LIBERIA: MCA provides $18 million to finance drinking water project in Monrovia

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LIBERIA: MCA provides $18 million to finance drinking water project in Monrovia©Muratart/Shutterstock

Millennium Challenge Account (MCA) will finance the Liberia Water and Sewer Corporation (LWSC) water project, the state-owned company responsible for water management. This involves the installation of a water pipe to supply the capital Monrovia.

Liberia Water and Sewer Corporation (LWSC), the state-owned water management company, will rehabilitate the pipeline that supplies the White Plains drinking water plant in Louisiana, Montserrado County, in the western part of the country. Millennium Challenge Account (MCA), a bilateral development fund of the US government will support the project. Monie R. Captan, CEO of MCA Liberia, and Duannah A. Kamara, Executive Director of LWSC, signed an $18 million project grant agreement in Monrovia.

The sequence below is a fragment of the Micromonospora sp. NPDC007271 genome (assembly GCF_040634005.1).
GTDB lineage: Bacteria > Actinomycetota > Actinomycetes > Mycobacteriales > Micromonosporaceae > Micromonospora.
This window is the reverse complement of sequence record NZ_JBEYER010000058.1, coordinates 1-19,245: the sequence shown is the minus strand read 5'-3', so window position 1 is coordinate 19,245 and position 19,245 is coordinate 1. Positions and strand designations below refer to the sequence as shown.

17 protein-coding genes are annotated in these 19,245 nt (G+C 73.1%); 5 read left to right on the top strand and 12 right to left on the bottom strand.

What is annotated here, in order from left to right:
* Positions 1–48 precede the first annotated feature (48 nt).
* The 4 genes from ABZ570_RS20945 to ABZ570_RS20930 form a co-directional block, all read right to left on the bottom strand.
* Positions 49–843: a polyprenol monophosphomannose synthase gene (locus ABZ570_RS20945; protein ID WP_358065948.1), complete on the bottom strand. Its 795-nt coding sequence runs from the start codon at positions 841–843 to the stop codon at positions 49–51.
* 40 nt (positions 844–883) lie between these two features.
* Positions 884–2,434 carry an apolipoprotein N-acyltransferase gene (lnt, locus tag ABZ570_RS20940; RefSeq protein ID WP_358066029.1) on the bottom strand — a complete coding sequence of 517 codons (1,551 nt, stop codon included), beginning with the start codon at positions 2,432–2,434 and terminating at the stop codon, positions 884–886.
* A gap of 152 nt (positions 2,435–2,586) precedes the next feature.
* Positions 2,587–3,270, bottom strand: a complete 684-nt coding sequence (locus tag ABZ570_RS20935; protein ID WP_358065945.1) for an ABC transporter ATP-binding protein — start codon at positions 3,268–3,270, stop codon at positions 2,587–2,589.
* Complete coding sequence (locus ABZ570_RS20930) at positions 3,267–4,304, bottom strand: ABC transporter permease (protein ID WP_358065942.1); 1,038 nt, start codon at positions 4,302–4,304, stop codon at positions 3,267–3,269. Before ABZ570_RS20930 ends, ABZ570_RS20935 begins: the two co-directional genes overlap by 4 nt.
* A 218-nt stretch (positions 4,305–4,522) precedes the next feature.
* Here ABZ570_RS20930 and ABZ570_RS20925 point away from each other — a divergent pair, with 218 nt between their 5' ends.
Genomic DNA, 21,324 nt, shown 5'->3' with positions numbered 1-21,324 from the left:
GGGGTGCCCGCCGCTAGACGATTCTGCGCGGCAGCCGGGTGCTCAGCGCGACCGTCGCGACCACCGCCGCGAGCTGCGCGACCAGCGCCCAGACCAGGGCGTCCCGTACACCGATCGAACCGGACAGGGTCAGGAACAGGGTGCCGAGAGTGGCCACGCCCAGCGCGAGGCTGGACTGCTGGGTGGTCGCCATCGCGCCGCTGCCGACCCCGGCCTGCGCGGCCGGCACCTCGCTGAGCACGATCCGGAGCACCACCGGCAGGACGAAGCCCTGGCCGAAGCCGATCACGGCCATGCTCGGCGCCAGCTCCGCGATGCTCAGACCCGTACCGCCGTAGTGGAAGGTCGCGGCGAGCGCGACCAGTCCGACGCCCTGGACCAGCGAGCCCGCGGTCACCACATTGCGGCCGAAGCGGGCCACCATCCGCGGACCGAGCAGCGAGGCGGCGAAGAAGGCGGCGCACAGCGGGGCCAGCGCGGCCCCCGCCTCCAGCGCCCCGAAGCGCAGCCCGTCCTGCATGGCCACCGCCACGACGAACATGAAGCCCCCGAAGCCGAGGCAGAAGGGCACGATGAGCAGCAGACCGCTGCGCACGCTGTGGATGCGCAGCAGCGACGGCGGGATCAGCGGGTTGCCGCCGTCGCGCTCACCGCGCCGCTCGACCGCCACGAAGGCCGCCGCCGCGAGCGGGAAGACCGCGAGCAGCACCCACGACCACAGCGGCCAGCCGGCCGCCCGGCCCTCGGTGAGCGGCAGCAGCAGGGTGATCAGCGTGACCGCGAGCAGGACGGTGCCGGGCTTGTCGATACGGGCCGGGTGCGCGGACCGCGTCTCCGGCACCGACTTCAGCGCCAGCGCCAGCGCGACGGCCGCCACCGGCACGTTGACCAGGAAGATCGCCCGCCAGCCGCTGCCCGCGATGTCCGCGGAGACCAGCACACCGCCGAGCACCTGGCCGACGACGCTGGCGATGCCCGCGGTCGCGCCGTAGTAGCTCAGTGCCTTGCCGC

The pipe that LWSC will rehabilitate was built in 1990, and shows signs of obsolescence. The poor state of the infrastructure is impacting the supply of drinking water to nearly one million people living in Monrovia. The company will therefore install a pipeline of nearly 5 km. The company says it will follow the old route, with a few deviations. The more than one metre in diameter pipe will carry the water pumped from the Mount Coffee Dam, which is also used to generate electricity. The plant was rehabilitated in 2016, after being severely affected during the civil war in Liberia in 1990.

The water will first pass through the White Plains treatment plant, before reaching households in Monrovia. The plant was built in 1957 with funding from the United States. With the support of many development partners, it was expanded in 1970. At that time, it provided 68,100 m³ of drinking water per day to the people of Monrovia. The 1990 conflict destroyed that capacity and the installation remained damaged for a long time without any repair being considered. In 2009, the drinking water plant provided only 7,600 m³ per day, leaving some of the population in a vulnerable situation.

The pipe repair could reach the 1970 level, as the Mount Coffee Dam has returned to its pre-war level with a 28 m high reservoir. In addition, the plant depends on electricity generated at Mount Coffee to operate. The hydroelectric power plant was rehabilitated at the same time as the dam in 2016.

Jean Marie Takouleu

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